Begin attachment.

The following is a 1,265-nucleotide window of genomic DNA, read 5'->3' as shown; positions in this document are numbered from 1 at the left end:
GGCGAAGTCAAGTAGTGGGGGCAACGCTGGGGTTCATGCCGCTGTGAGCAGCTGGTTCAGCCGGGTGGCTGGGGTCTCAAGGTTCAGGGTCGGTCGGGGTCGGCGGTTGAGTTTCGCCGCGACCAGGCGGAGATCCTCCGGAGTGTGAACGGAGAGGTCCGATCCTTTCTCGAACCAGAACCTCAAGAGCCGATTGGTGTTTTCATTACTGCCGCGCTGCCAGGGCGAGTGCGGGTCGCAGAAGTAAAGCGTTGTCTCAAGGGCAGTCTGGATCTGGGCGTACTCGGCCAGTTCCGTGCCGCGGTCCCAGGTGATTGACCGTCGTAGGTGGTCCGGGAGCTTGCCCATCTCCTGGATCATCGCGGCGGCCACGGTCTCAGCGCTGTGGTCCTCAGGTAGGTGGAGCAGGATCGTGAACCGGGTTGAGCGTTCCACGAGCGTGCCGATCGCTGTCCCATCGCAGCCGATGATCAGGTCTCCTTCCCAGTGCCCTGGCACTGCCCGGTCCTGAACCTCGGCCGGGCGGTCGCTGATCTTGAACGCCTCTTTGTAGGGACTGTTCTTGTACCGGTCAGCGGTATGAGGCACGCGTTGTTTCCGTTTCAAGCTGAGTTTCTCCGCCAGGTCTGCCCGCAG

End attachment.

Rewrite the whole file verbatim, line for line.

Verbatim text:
The following is a 1,265-nucleotide window of genomic DNA, read 5'->3' as shown; positions in this document are numbered from 1 at the left end:
GGCGAAGTCAAGTAGTGGGGGCAACGCTGGGGTTCATGCCGCTGTGAGCAGCTGGTTCAGCCGGGTGGCTGGGGTCTCAAGGTTCAGGGTCGGTCGGGGTCGGCGGTTGAGTTTCGCCGCGACCAGGCGGAGATCCTCCGGAGTGTGAACGGAGAGGTCCGATCCTTTCTCGAACCAGAACCTCAAGAGCCGATTGGTGTTTTCATTACTGCCGCGCTGCCAGGGCGAGTGCGGGTCGCAGAAGTAAAGCGTTGTCTCAAGGGCAGTCTGGATCTGGGCGTACTCGGCCAGTTCCGTGCCGCGGTCCCAGGTGATTGACCGTCGTAGGTGGTCCGGGAGCTTGCCCATCTCCTGGATCATCGCGGCGGCCACGGTCTCAGCGCTGTGGTCCTCAGGTAGGTGGAGCAGGATCGTGAACCGGGTTGAGCGTTCCACGAGCGTGCCGATCGCTGTCCCATCGCAGCCGATGATCAGGTCTCCTTCCCAGTGCCCTGGCACTGCCCGGTCCTGAACCTCGGCCGGGCGGTCGCTGATCTTGAACGCCTCTTTGTAGGGACTGTTCTTGTACCGGTCAGCGGTATGAGGCACGCGTTGTTTCCGTTTCAAGCTGAGTTTCTCCGCCAGGTCTGCCCGCAG